HOME ENERGY AUDITORS MAKE GREEN AND SAVE GREEN
Wanna make some money?
Not sure how since the economy’s in the pits.
Want an interesting job that takes you outside the cubical and can’t be outsourced?
Become a home energy auditor and do good by your wallet, while doing well by the planet.
Greening This Old House
Today we’ve got the cutting-edge cool of smart appliances controlled from your iPhone, solar PV displays that spin meters backwards and cellulose insulation that actually cools a home on a hot July day.
Even with all of this eco-bling, good old energy efficiency still proves to be one of the most dramatic sources for energy, carbon and cost reduction. The aging housing stock in America – most homes are pushing 30, 40 even 50 years – is highly energy inefficient. This means that lots of energy and money leaks out through the drafty eves, poorly insulated roofs and leaking ducts of homes nationwide.
The good news is that for the price of a home energy audit, some caulk, quality insulation and CFL or LED bulbs you can cut electric and heating demands of a drafty old century home in northern Vermont by as much as 50%.
Getting In On The Green
With promises of hundreds of dollars in utility savings, a more comfortable indoor environment and doing some good for the planet, homeowners are clamoring for energy audits. To boot, thirty-two states offer some sort of compensation (tax incentives, rebates, grants, loans or low-income subsidization) for home energy audits and efficiency retrofits.
For this reason, the field of energy auditing is growing rapidly. Entering the home energy auditing field is an excellent career choice because it:
USGBC estimates that residential green building will grow from an estimated $8 billion niche in 2006, to a $40 billion boom-industry in 2012. New energy auditing businesses are popping up nationwide. Existing tradesmen are adding energy auditor credentials to their toolkits. And homeowners everywhere are seeking qualified professionals to help them save green by going green.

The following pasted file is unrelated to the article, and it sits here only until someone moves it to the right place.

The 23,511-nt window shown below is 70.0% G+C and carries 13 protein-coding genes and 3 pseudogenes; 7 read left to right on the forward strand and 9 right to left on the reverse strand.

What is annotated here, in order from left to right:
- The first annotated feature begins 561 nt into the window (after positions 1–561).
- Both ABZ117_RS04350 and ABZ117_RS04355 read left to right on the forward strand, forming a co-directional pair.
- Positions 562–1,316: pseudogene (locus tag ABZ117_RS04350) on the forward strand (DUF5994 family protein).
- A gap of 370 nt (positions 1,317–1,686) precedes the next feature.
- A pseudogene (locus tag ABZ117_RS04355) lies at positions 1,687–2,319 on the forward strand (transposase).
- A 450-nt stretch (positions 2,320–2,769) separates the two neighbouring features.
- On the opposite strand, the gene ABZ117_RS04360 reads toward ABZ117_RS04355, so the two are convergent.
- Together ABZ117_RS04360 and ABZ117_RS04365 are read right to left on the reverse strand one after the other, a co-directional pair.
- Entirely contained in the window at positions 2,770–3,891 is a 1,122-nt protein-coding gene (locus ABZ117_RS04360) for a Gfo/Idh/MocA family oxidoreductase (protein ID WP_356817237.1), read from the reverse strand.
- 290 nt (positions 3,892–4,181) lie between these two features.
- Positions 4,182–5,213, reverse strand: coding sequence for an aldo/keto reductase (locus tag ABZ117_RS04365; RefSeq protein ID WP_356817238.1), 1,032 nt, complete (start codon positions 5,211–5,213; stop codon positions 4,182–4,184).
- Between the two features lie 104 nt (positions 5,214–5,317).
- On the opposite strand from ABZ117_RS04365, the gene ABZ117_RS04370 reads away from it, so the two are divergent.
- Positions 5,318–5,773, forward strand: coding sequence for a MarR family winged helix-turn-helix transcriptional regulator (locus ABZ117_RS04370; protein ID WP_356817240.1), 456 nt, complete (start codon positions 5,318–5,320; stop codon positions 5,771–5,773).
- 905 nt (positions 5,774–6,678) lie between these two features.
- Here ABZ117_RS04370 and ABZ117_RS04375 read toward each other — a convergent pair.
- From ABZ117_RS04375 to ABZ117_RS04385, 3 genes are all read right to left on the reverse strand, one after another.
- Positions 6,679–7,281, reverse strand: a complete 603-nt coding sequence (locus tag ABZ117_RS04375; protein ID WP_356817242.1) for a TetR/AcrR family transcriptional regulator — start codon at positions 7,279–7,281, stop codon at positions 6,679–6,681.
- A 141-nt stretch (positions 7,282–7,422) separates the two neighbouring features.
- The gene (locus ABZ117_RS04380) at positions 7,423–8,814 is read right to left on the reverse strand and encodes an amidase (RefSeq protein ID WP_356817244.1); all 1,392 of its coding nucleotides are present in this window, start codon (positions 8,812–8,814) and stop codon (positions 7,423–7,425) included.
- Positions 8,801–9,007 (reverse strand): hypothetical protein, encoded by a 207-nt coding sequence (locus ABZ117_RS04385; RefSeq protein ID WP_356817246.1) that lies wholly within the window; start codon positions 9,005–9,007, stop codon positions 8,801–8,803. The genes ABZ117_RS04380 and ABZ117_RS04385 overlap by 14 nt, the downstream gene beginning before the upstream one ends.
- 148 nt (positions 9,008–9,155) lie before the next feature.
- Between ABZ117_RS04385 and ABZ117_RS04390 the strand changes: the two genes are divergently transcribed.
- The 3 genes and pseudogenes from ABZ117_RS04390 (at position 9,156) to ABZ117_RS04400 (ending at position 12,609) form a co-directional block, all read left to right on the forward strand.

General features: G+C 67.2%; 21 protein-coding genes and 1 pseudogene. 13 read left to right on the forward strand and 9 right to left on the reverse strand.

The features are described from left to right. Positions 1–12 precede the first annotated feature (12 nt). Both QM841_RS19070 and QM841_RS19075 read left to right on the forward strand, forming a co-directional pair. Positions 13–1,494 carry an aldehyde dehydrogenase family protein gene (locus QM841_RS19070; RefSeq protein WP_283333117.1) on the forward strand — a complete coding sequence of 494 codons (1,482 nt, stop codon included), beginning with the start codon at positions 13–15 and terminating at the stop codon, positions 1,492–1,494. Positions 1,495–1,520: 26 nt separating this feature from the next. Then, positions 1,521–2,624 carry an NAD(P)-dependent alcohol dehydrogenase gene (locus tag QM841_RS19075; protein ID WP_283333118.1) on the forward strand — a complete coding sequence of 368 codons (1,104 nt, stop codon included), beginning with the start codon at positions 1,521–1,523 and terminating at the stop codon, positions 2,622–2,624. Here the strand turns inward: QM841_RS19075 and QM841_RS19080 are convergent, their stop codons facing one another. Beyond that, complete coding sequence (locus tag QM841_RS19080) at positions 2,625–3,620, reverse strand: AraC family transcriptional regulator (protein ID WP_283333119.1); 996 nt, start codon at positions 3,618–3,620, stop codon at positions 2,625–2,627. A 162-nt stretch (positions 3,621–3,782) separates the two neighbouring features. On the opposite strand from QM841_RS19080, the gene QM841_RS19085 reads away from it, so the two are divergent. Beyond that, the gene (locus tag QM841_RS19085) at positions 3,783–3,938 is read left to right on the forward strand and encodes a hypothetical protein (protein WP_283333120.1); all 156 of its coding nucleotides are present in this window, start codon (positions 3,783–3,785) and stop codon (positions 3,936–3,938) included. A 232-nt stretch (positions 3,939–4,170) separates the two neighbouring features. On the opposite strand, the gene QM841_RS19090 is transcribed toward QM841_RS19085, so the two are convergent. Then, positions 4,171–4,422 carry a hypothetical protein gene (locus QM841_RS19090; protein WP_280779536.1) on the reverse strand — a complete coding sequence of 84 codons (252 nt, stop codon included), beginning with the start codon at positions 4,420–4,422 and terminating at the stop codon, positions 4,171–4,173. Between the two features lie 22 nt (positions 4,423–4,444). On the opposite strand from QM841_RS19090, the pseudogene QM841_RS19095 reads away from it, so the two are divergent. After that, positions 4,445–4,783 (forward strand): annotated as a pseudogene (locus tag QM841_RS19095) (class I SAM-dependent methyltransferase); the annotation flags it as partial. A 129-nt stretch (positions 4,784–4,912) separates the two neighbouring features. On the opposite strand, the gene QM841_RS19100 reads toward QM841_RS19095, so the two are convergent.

A recent survey conducted by The Building Performance Institute, found that there are 14,000 home energy-auditing professionals in the United States. However, most of these are above the age of 47. This means that as more and more home energy auditors retire, while demand for home energy audits continues to grow, more qualified professionals will be needed.
The survey further noted that approximately 90% of the professionals surveyed make between $15 and $35 per hour. That’s between $30,000 and $70,000 annually! The average home energy audit takes approximately two hours. That’s a nice chunk of change for a profession that requires minimal training and low up-front costs.
Given the high demand, aging workforce and high salaries of the home energy auditing industry, it is an excellent career choice. To learn more about Energy Auditor training and continuing education opportunities please register for a class near you or call us at 800-460-2575.